September 16, 2021 11:22 am

What Is the Difference Between Integrating Sphere and Spectroradiometer?

In photometric and radiometric measurements, integrating spheres spectroradiometers is a common practice. Photometers and radiometers detect optical energy emitted by a variety of sources, including lasers, fluorescent materials, electrical discharge sources, and even the sun. The radiometer simply represents the magnitude of the source, whereas photometers measure the intensity of the source as perceived by the human eye. If you know the difference between an integrating sphere and a spectroradiometer, read on.

What is a Spectroradiometer?

A spectroradiometer is a light measuring device that can measure both the wavelength and the amplitude of light. To measure brightness, precision radiance, and chromaticity, these devices utilize light intensity calibration.

They have calibrations and optics that allow them to measure intensity, power, radiance, and irradiance in a calibrated manner. As a reference tool, this sort of equipment is frequently employed in R&D laboratories.

What is an Integrated Sphere?

An integrated sphere is a spherical-like device that is used to assess the strength of undirected light sources. It operates on the diffusion principle where light enters the sphere through microscopic holes, reflects through the sphere’s inner coating, and is dispersed evenly within. This enables flux measurement and a variety of other operations.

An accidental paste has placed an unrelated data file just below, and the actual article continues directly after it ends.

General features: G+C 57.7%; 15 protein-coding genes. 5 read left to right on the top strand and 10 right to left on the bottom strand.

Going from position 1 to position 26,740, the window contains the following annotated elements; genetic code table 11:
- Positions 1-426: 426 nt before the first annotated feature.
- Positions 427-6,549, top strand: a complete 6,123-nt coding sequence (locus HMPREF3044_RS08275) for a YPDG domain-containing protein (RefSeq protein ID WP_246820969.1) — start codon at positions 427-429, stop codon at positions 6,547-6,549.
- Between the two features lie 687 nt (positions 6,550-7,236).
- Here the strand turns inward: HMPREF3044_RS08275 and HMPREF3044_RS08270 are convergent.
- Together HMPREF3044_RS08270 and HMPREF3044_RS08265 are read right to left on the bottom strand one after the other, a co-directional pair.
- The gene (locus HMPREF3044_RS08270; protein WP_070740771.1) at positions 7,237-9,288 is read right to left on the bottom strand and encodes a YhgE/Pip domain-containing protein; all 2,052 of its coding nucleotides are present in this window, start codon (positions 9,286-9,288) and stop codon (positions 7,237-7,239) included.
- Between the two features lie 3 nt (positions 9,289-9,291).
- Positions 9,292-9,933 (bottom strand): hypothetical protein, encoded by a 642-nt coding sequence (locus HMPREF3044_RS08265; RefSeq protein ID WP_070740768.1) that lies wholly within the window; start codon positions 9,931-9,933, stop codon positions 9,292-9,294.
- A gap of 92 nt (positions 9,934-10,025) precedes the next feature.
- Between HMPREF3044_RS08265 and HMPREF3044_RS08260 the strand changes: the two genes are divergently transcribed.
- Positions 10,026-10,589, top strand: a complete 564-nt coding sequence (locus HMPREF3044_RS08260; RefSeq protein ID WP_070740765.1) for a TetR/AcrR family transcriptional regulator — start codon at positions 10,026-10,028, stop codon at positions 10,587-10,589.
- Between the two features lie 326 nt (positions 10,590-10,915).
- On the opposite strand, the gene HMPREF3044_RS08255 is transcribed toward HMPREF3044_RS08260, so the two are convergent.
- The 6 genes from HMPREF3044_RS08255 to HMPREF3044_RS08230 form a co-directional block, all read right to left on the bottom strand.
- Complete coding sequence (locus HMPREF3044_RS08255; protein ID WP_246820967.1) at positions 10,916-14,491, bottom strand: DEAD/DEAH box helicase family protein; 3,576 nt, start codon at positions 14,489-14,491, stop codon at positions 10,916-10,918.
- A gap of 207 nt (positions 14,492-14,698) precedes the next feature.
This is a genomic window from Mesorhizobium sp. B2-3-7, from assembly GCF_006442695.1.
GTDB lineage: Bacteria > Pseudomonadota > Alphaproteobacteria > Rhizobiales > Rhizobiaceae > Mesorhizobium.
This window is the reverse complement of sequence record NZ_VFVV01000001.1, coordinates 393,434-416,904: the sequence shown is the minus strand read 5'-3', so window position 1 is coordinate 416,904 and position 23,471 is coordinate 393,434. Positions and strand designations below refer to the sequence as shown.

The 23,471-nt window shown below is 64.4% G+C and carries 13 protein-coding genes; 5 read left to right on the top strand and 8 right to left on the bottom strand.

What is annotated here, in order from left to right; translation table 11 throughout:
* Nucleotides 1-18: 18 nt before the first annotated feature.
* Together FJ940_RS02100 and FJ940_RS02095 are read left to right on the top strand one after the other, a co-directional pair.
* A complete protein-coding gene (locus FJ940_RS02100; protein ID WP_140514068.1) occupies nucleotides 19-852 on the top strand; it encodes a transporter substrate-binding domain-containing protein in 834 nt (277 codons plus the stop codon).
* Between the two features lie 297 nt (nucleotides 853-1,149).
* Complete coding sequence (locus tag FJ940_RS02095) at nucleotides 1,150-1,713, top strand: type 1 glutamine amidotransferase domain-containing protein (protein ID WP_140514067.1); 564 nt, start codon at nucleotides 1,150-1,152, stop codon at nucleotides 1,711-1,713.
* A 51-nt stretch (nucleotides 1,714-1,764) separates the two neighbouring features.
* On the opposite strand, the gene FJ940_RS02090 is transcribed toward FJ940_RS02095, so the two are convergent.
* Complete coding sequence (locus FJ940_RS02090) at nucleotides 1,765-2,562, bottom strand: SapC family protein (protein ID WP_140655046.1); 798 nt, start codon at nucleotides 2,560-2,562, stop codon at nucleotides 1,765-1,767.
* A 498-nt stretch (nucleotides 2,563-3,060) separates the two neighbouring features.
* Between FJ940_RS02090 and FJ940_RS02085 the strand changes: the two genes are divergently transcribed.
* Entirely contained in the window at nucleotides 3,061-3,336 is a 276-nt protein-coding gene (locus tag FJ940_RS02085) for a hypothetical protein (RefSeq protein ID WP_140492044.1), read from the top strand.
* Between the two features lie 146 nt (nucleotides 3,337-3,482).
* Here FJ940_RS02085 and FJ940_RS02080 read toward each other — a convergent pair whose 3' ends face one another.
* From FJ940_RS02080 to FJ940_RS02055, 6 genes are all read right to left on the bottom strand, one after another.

This is sometimes referred to as an Ulbricht sphere and is occasionally used interchangeably with a Coblentz square. Unlike the diffusive inner structure of the integrating sphere, the latter possesses a mirror-like inner structure. The most significant component in the measuring process is the sphere’s inside covering.

Key Differences between these Devices

A spectroradiometer works similarly to a radiometer, photometer, or colorimeter, except that measurements are taken spectrally, and photometric and colorimetric characteristics are calculated.

A Spectro radiometric measurement gives more precise findings than a photometer measurement for limited range emitters such as LEDs, discharge lamps, CFLs, and LCDs. Furthermore, spectral measurements are the sole technique to assess a light source’s color rendering ability.

Spectroradiometers are used in all fields of light metrology, from LED lighting and display photometry to photobiological applications such as blue light (Bilirubin) phototherapy, UVC germicidal radiometry, and UVB erythema detection.

On the other hand, an integrating sphere gathers electromagnetic radiation from a fully external source, often for flux measurement or optical attenuation. Radiation introduced in to integrating sphere hits the reflecting walls and is diffusely reflected numerous times.

The radiation is spread very evenly at the spherical walls after multiple reflections. The resultant integrated radiation level is proportional to the starting radiation level and may be easily detected using a detector.

Things to Consider

The variety of integrating spheres and spectroradiometers available in various sizes and functions makes them suitable for a wide range of purposes. When selecting this equipment, the most important element to evaluate is the maximum dimensions of the light source to be measured.

For example, bigger sources will require all use of bigger sized equipment, whilst smaller sources will require the use of smaller integrating spheres or spectroradiometers, whichever is suitable according to your need. This will significantly reduce any errors in the measurements of the sources.


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